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It is a play about immigrants, dreams deferred, questioning power, race relations, sacrifice, conflicting principles — topics that many people deal with today. The backdrop for a new production at Ford’s Theatre happens to be the American Revolution. The themes have been with us since the founding fathers embarked on a life of freedom.

“Jefferson’s Garden,” authored by Timberlake Wertenbaker, features a nine-member cast portraying historical figures who struggle with their faith and the definition of liberty while wrestling with the idea of freedom in America. The actors take on dual roles, changing costumes and moving stage props in front of the audience. Perhaps this approach to scene changes is a subtle statement about playing different roles in life to survive. The actors also break the fourth wall and address the audience directly to the audience. They set up scene changes bringing in contemporary references with sarcasm.

The play begins with a Quaker family seeking peace and quiet in a new land. Quiet time in the lives of Quakers is an ongoing theme that provides comic relief. It also another key message about survival: “don’t make waves, keep your head down.” But there is always one who has a “revolutionary” mindset. That would be Christian, the grandson in the Quaker family. Christian questions everything and ends up leaving the family on a life journey to “fight for the cause” ending up in Virginia. He meets Susannah, a slave, who he naively thinks they can be together, not as master and slave. Throughout his travels, Christian also meets George Mason and Thomas Jefferson. Again, gullible Christian believes that Jefferson true advocates that all people are equal.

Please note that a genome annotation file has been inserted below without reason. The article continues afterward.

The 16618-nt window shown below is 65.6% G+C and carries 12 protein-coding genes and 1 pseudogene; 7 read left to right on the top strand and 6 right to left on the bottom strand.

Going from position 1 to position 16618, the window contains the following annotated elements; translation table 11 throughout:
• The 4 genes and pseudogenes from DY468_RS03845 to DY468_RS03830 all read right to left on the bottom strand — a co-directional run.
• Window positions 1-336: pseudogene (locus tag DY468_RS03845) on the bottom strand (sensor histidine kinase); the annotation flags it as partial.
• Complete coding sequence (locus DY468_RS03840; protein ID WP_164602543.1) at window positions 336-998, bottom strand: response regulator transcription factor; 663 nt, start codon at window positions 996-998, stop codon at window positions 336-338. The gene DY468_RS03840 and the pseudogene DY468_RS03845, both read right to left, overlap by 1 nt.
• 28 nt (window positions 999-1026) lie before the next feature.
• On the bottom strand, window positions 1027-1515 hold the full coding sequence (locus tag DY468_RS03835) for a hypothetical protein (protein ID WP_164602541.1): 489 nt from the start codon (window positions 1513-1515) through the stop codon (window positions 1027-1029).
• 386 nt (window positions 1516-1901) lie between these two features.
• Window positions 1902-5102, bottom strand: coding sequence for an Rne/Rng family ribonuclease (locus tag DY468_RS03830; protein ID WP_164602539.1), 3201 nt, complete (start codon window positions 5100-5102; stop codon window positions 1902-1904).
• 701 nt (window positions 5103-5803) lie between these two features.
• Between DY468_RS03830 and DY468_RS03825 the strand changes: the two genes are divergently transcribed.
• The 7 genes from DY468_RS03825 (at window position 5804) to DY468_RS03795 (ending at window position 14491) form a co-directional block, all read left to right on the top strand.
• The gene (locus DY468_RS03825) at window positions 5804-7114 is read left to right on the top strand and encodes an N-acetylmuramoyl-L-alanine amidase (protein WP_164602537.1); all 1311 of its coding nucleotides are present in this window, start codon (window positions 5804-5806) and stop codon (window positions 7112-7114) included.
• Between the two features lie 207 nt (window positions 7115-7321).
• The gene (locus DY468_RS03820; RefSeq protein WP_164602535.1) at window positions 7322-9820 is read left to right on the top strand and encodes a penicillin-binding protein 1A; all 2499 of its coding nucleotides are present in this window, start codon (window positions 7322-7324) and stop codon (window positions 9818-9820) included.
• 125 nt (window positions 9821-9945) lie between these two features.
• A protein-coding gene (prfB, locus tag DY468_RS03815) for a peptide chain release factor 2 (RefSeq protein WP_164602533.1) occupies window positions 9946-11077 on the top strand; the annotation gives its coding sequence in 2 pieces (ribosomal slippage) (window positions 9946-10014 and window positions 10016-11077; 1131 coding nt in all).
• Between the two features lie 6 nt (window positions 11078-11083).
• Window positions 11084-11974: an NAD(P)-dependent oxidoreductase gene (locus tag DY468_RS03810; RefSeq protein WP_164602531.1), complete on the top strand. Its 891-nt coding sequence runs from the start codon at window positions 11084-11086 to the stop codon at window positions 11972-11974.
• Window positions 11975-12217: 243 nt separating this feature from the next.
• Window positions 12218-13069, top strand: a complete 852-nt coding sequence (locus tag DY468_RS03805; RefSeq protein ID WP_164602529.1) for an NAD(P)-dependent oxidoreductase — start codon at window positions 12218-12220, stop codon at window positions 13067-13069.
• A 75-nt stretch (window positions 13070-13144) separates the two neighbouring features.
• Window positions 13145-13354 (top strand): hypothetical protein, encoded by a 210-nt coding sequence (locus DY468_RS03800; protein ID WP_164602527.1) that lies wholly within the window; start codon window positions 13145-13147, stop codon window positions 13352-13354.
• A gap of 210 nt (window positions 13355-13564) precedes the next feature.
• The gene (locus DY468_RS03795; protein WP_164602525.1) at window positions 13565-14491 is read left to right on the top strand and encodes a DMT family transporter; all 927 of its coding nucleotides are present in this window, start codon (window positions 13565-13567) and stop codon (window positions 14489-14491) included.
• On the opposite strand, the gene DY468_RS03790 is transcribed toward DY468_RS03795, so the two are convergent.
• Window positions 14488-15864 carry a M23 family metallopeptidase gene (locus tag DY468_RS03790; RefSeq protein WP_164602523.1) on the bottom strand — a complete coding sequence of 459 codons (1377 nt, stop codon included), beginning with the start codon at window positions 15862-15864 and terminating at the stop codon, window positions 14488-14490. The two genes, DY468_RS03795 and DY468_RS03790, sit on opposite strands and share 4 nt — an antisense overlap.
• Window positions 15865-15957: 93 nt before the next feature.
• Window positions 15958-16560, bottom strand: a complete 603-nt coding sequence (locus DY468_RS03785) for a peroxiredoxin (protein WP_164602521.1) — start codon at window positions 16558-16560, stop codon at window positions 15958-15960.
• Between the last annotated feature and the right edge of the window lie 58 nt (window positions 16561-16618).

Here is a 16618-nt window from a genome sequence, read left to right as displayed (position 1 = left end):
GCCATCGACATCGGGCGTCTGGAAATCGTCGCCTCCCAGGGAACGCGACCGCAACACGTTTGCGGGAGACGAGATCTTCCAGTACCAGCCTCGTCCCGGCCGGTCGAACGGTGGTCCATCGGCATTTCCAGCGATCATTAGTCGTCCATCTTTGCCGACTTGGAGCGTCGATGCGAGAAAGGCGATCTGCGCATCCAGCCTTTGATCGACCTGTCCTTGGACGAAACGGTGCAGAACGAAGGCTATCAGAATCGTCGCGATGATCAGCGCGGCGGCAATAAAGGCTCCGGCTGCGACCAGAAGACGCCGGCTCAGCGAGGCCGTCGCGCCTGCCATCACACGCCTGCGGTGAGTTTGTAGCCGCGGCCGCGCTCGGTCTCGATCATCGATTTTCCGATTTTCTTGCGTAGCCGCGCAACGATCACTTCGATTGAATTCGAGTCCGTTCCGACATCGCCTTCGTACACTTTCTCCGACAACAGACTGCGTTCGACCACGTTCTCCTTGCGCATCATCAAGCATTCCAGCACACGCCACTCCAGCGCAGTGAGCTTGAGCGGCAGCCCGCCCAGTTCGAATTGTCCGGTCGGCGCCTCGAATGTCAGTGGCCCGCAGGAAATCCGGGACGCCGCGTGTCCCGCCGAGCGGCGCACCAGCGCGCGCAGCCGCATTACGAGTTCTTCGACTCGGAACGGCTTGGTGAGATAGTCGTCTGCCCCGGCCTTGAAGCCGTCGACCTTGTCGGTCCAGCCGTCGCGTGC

Through thought-provoking dialogue, “Jefferson’s Garden” gives the audience a lot of “ah-ha” moments. When slaves were considered three-fifths of a human and denied the right to vote, the parallels to gerrymandering and voter suppression are evident. When Christian and Susannah admit their love for each other, it is against the backdrop of Jefferson fathering several children with Sally Hemmings, one of his house slaves. When the actors announce to the audience they will not see the harsher realities of slavery like beatings and rapes, it is while the song “Wade in the Water” is playing. Then the cast educates the audience that the “slave song” is really about escaping and finding freedom.

Playwright Wertenbaker and director Nataki Garrett have collaborated on a production that does not hold back on delivering a message of the more things change, maybe not so much. The cast transitions through character changes with ease, not losing intensity. One of the closing lines in “Jefferson’s Garden” helps to explain how life trips you up when searching for honesty, equality and love.

“My life was a quest for freedom, but I seem to have lost it along the way,” Christian said.

“Jefferson’s Garden” runs through Feb. 8 at Ford’s Theatre. The production is part of the Women’s Voices Theater Festival, featuring plays written by women at theaters in the D.C. region.

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Brenda Siler is an award-winning journalist and public relations strategist. Her communications career began in college as an advertising copywriter, a news reporter, public affairs producer/host and a...

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